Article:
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What is the "miracle" Nora waits for in "terror and hope"?

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kresz | Student, Undergraduate | eNotes Newbie

Posted July 16, 2007 at 2:41 PM via web

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What is the "miracle" Nora waits for in "terror and hope"?

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skearney1960 | High School Teacher | (Level 2) Adjunct Educator

Posted July 16, 2007 at 9:43 PM (Answer #1)

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Nora is waiting for Helmer to defend her honor in the face of Torvald's accusations in the letter.  Sbe believed that it would have been a miracle if her husband protected her.   Instead Helmer reacts violently toward the Nora after reading the letter, setting up the final scene of the play where Nora tells Helmer she does not believe in miracles any more and leaves him, letting the door slam. 

Remember that the play is a translation.  The use of the word "miracle" is not always considered the most accurate translation of the Norwegian although it is is the most common translation in English.  The original phrase meant something more similar to "wonderful thing" something that could happen rather than the "miracle" connotation of something that is unlikely to happen. 

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Jamie Wheeler | College Teacher | eNotes Employee

Posted July 16, 2007 at 9:49 PM (Answer #2)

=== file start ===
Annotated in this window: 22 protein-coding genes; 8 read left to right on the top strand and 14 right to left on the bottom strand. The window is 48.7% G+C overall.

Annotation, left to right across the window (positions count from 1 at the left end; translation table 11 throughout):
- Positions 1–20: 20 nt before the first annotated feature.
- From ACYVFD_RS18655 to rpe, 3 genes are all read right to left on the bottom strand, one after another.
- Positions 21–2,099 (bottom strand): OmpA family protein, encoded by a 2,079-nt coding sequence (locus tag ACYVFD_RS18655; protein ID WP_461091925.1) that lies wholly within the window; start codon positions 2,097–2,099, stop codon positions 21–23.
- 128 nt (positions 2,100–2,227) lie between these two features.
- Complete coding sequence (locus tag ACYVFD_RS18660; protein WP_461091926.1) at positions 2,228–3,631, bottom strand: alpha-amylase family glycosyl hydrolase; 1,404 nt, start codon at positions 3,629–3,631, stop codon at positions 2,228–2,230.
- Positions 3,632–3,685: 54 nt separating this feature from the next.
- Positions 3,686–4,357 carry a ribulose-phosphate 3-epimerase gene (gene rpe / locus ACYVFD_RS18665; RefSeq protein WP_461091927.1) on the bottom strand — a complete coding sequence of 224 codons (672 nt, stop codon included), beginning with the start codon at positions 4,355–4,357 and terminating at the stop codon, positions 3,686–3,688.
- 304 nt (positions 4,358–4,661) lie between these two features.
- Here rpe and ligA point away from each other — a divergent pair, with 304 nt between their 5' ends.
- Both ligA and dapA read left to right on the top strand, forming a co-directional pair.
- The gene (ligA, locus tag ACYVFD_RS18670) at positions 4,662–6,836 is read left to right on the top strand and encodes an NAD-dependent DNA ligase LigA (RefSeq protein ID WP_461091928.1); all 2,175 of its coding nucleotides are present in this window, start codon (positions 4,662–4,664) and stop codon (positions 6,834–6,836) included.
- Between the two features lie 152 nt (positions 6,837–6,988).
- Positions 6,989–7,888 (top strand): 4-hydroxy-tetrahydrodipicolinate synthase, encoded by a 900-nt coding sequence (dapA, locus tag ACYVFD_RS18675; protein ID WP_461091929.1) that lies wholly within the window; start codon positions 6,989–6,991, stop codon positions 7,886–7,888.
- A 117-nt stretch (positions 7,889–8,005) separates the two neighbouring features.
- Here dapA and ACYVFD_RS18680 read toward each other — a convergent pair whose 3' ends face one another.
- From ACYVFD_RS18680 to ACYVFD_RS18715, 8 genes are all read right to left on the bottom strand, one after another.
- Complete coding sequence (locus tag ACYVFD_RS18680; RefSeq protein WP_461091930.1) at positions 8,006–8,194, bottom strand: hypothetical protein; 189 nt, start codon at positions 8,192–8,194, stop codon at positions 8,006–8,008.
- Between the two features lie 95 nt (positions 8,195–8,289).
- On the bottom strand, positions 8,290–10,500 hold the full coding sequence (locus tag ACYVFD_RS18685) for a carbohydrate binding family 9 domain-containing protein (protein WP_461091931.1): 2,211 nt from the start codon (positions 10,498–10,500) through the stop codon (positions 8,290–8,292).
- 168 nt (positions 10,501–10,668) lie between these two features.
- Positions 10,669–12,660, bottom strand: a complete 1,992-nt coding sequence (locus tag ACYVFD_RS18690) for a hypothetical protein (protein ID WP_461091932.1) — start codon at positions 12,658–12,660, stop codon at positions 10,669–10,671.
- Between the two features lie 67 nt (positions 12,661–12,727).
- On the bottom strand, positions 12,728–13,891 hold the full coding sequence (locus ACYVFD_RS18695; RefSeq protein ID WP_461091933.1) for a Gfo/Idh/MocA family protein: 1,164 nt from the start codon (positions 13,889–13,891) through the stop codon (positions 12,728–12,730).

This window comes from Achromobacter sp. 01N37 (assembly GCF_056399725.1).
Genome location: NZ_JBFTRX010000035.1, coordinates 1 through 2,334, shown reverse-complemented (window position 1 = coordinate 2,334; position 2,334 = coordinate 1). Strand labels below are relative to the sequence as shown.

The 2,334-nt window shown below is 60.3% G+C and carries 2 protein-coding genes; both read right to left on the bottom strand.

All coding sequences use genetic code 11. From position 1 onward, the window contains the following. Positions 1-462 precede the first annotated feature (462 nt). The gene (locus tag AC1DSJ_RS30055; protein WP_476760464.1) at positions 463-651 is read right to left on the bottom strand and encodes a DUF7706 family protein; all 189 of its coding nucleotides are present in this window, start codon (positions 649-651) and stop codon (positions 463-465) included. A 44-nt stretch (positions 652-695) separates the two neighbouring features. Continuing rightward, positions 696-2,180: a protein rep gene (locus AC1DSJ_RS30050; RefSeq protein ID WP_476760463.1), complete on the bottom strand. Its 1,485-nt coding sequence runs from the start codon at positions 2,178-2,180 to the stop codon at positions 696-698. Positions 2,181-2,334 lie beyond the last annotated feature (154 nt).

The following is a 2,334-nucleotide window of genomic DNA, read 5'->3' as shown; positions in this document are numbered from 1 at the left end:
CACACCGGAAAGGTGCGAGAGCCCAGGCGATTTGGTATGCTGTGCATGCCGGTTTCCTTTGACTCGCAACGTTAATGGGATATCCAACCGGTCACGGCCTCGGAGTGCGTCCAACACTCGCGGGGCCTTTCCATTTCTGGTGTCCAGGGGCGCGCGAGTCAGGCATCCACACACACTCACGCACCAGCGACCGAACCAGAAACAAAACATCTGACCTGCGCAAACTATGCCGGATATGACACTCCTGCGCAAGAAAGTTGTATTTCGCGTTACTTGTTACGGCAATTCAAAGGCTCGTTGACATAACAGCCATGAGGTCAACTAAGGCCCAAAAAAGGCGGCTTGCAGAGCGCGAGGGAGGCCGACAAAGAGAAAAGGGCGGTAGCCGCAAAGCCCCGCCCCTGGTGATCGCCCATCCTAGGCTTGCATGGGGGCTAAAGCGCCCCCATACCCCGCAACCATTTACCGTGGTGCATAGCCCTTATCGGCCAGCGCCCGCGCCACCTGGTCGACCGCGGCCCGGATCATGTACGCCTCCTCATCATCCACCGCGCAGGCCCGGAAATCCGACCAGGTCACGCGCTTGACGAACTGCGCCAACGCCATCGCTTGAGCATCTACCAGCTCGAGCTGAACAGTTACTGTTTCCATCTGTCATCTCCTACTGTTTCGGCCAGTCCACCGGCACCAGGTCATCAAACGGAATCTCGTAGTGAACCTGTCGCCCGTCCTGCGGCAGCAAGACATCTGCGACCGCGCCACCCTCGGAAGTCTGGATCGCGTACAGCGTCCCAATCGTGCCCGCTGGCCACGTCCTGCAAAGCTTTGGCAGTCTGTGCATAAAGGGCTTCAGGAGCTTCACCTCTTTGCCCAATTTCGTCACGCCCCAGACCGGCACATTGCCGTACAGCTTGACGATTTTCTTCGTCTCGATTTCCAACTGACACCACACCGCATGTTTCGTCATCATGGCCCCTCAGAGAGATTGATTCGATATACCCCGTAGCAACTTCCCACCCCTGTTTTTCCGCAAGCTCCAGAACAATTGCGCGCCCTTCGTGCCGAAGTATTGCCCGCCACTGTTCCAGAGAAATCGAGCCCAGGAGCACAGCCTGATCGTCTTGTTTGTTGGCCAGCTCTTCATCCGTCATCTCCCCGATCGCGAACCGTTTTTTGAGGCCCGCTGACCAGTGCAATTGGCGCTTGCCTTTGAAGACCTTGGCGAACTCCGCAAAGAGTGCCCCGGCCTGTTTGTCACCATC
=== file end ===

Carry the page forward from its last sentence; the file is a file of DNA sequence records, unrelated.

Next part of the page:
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The miracle Nora hopes for "in terror and hope" is for her husband to change and accept responsibility.  She had previously forged a letter to the bank in order to save him from crippling debt.  He inevitably discovers the letter. Nora hopes that he will "step up" be a man, and realize that he had ignored their situation, both personally and financially, and assume responsibility.  Here is an excerpt from the scene in Act 3:

Nora: When Krogstad's letter was lying out there, never for a moment did I imagine that you could give in to this man's terms. I was so absolutely certain that you would say to him: go on, tell your tale to the whole world. [And when that was done...

Helmer: Yes, what then? When I had exposed my wife to shame and disgrace?]*


Nora: When that was done, I was so utterly sure, that you would step forward and take everything upon yourself, and say: I am the guilty one.

[Helmer: Nora!]*

Nora: You think that I would ever have accepted such a sacrifice from you? No! Οf course not. But what would my assurances have been worth against yours? That was the miracle which I was waiting for, in terror and hope. And it was to prevent it, that I wanted to kill myself.

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lostinthought | Student, Grade 9 | (Level 2) eNoter

Posted January 14, 2008 at 7:09 AM (Answer #3)

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The "miracle" that she was waiting for was more hope.  She knew that it could never happen.  With the tarantella, it was said that if you would have got bitten by a trantula that only wild movements would make the miracle come true. Nora danced the tarantella like her life depended upon it. She wanted the so-called "miracle" to happen.

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